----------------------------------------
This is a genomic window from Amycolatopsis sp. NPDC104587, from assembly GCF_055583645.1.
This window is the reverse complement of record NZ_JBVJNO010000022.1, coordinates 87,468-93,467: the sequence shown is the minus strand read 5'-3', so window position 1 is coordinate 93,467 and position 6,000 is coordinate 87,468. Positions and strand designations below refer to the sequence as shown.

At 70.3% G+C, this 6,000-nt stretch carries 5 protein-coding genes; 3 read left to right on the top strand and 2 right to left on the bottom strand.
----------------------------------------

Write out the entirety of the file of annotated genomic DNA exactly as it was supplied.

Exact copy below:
This is a genomic window from Amycolatopsis sp. NPDC104587, from assembly GCF_055583645.1.
This window is the reverse complement of record NZ_JBVJNO010000022.1, coordinates 87,468-93,467: the sequence shown is the minus strand read 5'-3', so window position 1 is coordinate 93,467 and position 6,000 is coordinate 87,468. Positions and strand designations below refer to the sequence as shown.

At 70.3% G+C, this 6,000-nt stretch carries 5 protein-coding genes; 3 read left to right on the top strand and 2 right to left on the bottom strand.